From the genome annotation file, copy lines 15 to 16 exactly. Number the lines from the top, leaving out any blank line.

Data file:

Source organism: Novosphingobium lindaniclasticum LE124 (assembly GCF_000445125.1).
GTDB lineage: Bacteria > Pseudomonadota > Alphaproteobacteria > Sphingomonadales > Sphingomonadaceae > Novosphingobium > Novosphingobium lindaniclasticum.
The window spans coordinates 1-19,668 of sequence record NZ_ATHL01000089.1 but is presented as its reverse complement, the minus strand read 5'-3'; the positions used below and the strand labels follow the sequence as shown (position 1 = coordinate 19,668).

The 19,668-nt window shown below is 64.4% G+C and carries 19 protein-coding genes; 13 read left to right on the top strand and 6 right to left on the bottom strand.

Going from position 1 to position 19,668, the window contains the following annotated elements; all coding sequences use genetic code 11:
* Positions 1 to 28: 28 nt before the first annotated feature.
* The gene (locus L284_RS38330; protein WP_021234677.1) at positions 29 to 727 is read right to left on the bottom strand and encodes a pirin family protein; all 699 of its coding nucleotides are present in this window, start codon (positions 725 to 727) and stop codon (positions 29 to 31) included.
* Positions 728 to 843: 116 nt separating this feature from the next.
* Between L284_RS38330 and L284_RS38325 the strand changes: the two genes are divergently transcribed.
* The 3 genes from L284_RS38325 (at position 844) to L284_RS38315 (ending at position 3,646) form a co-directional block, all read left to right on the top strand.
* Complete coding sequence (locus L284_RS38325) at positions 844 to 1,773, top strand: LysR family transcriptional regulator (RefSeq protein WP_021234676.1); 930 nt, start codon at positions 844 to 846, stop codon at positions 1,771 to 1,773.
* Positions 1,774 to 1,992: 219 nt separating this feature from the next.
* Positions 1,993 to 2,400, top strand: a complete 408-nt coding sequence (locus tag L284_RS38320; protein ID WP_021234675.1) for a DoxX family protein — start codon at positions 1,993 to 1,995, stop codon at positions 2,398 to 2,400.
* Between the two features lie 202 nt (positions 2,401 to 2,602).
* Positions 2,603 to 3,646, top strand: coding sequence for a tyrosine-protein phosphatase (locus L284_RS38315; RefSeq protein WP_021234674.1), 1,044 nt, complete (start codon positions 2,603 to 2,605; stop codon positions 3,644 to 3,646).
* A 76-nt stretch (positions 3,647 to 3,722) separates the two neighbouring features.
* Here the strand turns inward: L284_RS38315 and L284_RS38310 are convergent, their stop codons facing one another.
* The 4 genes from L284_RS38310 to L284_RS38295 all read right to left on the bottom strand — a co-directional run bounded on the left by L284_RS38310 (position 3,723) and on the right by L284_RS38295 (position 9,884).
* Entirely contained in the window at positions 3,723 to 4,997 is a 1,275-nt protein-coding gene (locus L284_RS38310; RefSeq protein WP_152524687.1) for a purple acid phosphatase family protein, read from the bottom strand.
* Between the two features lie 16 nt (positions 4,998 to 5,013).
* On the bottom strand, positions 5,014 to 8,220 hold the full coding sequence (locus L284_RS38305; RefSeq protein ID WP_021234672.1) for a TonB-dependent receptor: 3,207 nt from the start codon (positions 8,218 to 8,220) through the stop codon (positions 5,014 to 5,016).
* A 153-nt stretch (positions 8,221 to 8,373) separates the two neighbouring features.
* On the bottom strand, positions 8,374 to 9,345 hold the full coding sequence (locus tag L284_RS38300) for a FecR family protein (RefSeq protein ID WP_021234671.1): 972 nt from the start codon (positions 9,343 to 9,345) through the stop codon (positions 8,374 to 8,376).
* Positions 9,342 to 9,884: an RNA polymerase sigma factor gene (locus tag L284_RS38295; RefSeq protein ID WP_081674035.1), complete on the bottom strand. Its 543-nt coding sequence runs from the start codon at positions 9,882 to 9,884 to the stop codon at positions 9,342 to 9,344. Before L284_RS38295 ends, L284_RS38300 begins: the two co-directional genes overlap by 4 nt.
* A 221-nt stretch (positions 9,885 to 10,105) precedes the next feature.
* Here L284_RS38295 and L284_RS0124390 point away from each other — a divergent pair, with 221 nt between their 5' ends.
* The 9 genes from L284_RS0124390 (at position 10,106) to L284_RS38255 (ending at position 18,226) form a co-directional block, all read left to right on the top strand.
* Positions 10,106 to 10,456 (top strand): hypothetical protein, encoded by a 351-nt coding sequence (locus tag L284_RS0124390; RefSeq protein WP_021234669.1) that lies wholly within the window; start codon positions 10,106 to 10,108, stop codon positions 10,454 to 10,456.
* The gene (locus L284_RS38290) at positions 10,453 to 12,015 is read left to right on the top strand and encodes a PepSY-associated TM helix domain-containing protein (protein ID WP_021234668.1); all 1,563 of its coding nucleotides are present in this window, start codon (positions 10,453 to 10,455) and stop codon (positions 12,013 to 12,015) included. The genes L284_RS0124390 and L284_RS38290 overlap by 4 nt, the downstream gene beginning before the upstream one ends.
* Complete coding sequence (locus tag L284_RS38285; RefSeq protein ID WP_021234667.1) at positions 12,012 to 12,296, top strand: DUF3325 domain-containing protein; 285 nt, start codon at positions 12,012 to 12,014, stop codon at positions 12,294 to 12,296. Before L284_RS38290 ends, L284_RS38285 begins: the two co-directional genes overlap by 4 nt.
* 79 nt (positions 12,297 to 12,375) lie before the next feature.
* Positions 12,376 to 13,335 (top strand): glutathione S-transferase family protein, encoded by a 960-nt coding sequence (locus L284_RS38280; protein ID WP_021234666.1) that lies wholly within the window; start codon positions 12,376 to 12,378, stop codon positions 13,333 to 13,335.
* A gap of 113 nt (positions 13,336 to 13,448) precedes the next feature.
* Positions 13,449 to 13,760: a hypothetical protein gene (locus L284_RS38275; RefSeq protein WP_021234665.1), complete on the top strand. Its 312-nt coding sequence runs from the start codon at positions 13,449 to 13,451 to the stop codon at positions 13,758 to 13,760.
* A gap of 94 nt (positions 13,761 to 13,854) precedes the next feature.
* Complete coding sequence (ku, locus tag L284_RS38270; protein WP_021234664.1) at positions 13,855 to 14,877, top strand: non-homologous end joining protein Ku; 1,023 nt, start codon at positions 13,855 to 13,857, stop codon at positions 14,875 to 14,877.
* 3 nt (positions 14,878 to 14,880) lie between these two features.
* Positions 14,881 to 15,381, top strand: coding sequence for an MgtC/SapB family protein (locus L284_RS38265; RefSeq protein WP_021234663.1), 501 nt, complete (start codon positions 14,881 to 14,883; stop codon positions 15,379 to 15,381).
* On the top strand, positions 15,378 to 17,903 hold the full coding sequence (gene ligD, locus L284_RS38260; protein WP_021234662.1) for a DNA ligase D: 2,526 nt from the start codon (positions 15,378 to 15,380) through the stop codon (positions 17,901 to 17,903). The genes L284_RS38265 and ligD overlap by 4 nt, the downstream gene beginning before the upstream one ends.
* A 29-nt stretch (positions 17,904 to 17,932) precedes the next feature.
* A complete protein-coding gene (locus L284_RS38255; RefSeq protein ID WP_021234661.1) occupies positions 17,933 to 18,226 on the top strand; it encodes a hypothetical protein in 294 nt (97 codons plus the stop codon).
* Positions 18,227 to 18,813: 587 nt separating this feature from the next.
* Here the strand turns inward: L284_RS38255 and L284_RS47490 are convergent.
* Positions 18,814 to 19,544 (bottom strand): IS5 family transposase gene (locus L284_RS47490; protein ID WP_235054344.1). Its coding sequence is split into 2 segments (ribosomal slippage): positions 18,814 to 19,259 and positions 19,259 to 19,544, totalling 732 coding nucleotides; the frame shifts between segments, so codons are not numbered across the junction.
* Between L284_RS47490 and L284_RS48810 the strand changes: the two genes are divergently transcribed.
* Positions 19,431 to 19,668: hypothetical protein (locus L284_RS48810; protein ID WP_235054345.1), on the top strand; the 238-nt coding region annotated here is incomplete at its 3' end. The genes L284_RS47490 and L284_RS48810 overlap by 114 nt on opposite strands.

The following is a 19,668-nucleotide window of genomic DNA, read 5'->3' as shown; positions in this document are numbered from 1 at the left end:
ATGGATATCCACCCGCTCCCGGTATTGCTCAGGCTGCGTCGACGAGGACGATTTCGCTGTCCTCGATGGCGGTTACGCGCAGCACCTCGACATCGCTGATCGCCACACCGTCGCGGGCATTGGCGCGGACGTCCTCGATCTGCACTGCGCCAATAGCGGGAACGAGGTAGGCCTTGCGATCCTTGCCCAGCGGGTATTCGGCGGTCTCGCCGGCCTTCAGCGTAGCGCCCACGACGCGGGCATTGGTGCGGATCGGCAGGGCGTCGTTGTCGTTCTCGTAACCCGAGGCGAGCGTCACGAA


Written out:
* Positions 2,603 to 3,646, top strand: coding sequence for a tyrosine-protein phosphatase (locus L284_RS38315; RefSeq protein WP_021234674.1), 1,044 nt, complete (start codon positions 2,603 to 2,605; stop codon positions 3,644 to 3,646).
* A 76-nt stretch (positions 3,647 to 3,722) separates the two neighbouring features.